Irish Doodles have long coats and need trimming or clipping. They are high-maintenance dogs, but some owners clip their coats to minimize costs. The coat should be brushed 2-3 times a week if cut. Otherwise, daily brushing is necessary to avoid knotting and matting. Ears should be cleaned and regularly checked as they are prone to ear problems. Brush their teeth daily to prevent plaque and other dental problems. Also, clean their eyes and trim their nails, as a part of regular grooming needs.
|Easy to groom||Medium to High|
|Drooling tendencies||Low to Medium|
|Amount of shedding||Low|
Irish Doodle Health
Irish Doodles are healthy dogs and may not develop any health concerns. But it always helps to know when to take your pup to the vet.
|Weight gain tendencies||Medium to High|
Hip Dysplasia: Hip dysplasia is outwardly a painful disease that occurs when the bones of the back legs do not fit properly in the joints. While some dogs will exhibit symptoms, the majority of canines will not. Hip dysplasia is primarily genetic, although other causes such as accidents, excessive weight gain, and inappropriate training can also cause it. Even though this disease is fatal, therapies range from medicine to hip replacement surgery. To avoid this problem, avoid breeding dogs with hip dysplasia parentage and get annual examinations.
Addison’s Disease: This highly severe disease, also known as hypoadrenocorticism, is caused by the adrenal gland’s inadequate synthesis of adrenal hormones. Most dogs with Addison’s illness vomit, have a low appetite and are sluggish. Because these symptoms are nonspecific and can be confused for other diseases, it’s easy to overlook this condition. More severe symptoms appear when a dog is agitated or when potassium level increases to the point where they interfere with cardiac function, resulting in severe shock and death. If Addison’s disease is suspected, your veterinarian may run a battery of tests to make a diagnosis.
Epilepsy: Idiopathic epilepsy is a common hereditary disorder. It frequently causes seizures, ranging from mild to severe. Unusual behaviors may indicate a stroke, or frantically fleeing as threatened, stumbling, or hiding.
Seizures frighten, but dogs with idiopathic epilepsy have a relatively good long-term outlook. Other than unexplained epilepsy, seizures can be induced by metabolic disorders, respiratory illnesses of the brain, malignancies, toxin poisoning, and severe traumatic injury.
Bloat: A common issue in large breed dogs and occurs when the stomach is filled with gas and thus bloats.
Eye Diseases: Irish Doodles can be prone to the following eye diseases and disorders:
- Corneal damage
- Dry eye (keratoconjunctivitis sicca)
- Pink eye (conjunctivitis)
- Eyelid mass
- Cherry eye
Skin Problems: The continual scratching or licking paws can be annoying, but don’t blame your dog for his bad behavior; the skin issue is to be blamed. Parasites, allergies, and underlying sickness are all possible reasons. The following are the symptoms of skin problems:
- Skin Sores
- Dry Skin
- Hair Loss
Osteochondrosis Dessicans: Osteochondrosis Dessicans is an inflammatory condition that occurs due to the cartilage’s abnormal development, leading to its separation from the underlying bone. Although it most prominently affects the shoulder, it may be prevalent at the elbow, hip, or knee.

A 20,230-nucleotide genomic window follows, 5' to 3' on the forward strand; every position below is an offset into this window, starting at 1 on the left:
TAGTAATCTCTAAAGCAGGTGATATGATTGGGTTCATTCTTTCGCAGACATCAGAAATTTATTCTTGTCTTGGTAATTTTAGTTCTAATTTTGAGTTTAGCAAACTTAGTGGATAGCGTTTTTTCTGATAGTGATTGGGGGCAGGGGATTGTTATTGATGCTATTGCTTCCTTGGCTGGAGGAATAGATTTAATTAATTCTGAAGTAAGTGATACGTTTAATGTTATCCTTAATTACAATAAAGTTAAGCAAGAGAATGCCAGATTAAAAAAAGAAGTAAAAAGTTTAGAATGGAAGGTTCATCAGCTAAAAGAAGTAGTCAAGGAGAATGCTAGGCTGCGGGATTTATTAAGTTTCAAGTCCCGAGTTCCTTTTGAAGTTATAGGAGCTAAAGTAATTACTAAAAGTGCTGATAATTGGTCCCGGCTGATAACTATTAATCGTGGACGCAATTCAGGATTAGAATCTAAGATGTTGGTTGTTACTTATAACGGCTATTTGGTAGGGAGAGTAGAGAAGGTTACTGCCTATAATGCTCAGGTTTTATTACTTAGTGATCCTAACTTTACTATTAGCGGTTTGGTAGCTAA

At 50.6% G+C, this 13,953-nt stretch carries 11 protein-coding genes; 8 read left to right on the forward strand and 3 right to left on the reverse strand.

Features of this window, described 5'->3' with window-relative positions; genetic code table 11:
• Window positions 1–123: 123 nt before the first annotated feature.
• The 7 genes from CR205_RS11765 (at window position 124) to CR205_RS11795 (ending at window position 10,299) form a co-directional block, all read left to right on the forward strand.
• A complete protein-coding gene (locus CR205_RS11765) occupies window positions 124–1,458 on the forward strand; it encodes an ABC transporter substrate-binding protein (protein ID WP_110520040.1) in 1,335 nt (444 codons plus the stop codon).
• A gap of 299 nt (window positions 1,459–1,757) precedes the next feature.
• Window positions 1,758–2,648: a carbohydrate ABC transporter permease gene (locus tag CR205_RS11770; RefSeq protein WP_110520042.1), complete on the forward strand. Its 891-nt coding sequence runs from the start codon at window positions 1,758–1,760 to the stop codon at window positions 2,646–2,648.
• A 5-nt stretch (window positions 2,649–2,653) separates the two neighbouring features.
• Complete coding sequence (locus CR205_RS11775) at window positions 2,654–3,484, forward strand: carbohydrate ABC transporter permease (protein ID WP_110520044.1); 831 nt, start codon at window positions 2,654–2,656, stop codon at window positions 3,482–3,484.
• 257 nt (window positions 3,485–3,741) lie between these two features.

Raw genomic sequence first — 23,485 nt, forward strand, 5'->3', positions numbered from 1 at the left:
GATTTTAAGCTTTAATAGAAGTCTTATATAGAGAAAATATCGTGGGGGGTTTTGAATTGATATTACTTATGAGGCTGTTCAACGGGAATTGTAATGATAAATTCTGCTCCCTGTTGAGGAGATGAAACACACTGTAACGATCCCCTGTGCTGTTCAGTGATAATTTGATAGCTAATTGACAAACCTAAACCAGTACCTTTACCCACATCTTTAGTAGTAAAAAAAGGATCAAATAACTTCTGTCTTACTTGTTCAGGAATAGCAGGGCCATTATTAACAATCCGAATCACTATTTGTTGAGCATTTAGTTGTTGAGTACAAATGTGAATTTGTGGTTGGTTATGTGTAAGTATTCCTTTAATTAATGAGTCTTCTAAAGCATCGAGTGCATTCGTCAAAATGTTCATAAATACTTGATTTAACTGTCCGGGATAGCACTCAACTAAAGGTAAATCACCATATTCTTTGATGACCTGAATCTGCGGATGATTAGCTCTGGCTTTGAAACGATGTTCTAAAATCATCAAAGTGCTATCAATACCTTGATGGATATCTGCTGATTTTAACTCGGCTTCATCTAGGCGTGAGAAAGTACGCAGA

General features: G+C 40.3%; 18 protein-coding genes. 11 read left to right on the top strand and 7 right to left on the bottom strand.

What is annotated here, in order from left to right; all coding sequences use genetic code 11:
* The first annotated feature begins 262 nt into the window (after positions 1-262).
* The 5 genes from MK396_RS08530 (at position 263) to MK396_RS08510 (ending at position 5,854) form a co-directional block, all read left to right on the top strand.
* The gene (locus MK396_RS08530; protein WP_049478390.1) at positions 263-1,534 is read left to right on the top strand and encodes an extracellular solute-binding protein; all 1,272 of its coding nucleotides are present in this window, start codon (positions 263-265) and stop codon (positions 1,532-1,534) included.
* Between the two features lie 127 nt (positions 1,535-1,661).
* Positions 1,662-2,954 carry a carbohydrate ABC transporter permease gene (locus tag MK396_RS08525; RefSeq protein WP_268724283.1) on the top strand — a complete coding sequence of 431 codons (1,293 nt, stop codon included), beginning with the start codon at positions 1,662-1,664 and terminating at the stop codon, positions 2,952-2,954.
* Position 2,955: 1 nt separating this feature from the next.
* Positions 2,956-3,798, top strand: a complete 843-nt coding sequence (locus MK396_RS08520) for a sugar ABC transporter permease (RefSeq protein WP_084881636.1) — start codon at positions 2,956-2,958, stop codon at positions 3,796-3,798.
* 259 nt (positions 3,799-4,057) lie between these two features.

Symptoms of OCD
- Limping in the affected leg
- Extremely painful when the affected leg is manipulated
- Swollen or warm joint
- Treatment generally involves following a strict rest schedule, medications, supplements, and surgery if necessary.
Legg-Calve Perthes Disease: The blood supply of the femur is decreased, due to which the pelvis begins to disintegrate, and the hip becomes gradually weakened. Symptoms include limping and atrophies of the leg muscle. The diseased femur can be corrected with surgery.
Cushing’s disease: Cushing’s illness (sometimes called Cushing’s syndrome) is a condition in which the adrenal glands secrete excessive amounts of various hormones. Hyperadrenocorticism is the medical term for this condition. “Hyper” literally means “overactive,” “adreno” means “adrenal gland,” and “corticism” refers to the adrenal gland’s outer component (cortex). The symptoms of Cushing’s disease in dogs are:
- Increased thirst
- Increased urination
- Increased appetite
- Reduced activity
- Excessive panting
- Thin or fragile skin
- Hair loss
- Recurrent skin infections
- Enlargement of the abdomen – resulting in a pot-bellied appearance.
Irish Doodle Diet and Nutrition
Irish Doodles require high-quality nutritional food, mainly from meat sources. Puppies need 3-4 meals per day, while adult dogs need to be fed twice daily. Irish doodle dogs can be given dry food, wet food, or a combination of both. Never hesitate to consult a vet to meet your doodle’s dietary requirements to keep them happy and healthy.
Irish Doodle Living Condition
Irish Doodles are easy-going and adaptable dogs. They can live in an apartment with urban settings and play and romp around in a big country yard. They love to be with caring families and require regular exercise to keep them happy and healthy. Irish Doodles suffer from separation anxiety when left alone.
Adding an Irish Doodle to Your Family
Things to remember before adding an Irish Doodle to your family
It is best to get an Irish Doodle from a reputable breeder to prevent unavoidable circumstances like health disorders and provide you with vaccination certificates. It is best to check with the puppy’s parents to ensure his health and happiness.
Cost of an Irish Doodle Puppy
Irish Doodle puppies cost somewhat more than Standard Chow Chow puppies. They range in price from $1000 to $3000.
Irish Doodle Videos
Other Irish Setter Mixes
- Golden Irish
- Irish Bostetter
- Irish Shepherd
- Lab Setter
- Irish Setter Cocker Spaniel Mix
- Irish Setter Rottweiler Mix
- Irish Setter Afghan Hound Mix
- Irish Dachshund
- Irish Setter Great Dane Mix
Other Poodle Mixes
- Cockapoo – Poodle Cocker Spaniel mix
- Maltipoo – Maltese Poodle cross
- Labradoodle – Labrador Poodle Cross
- Goldendoodle – Poodle cross Golden Retriever
- Schnoodle – Schnauzer cross Poodle
- Yorkipoo – Yorkshire Terrier Poodle cross
- Pomapoo – Pomeranian cross Poodle
- Shihpoo – Poodle cross Shih Tzu
- Poochon – Poodle cross Bichon Frise
- Bernedoodle – Bernese Poodle mix
- Bassetoodle – Basset Hound cross Poodle
- Dalmadoodle – Dalmation cross Poodle
- Bloodhound-Poodle mix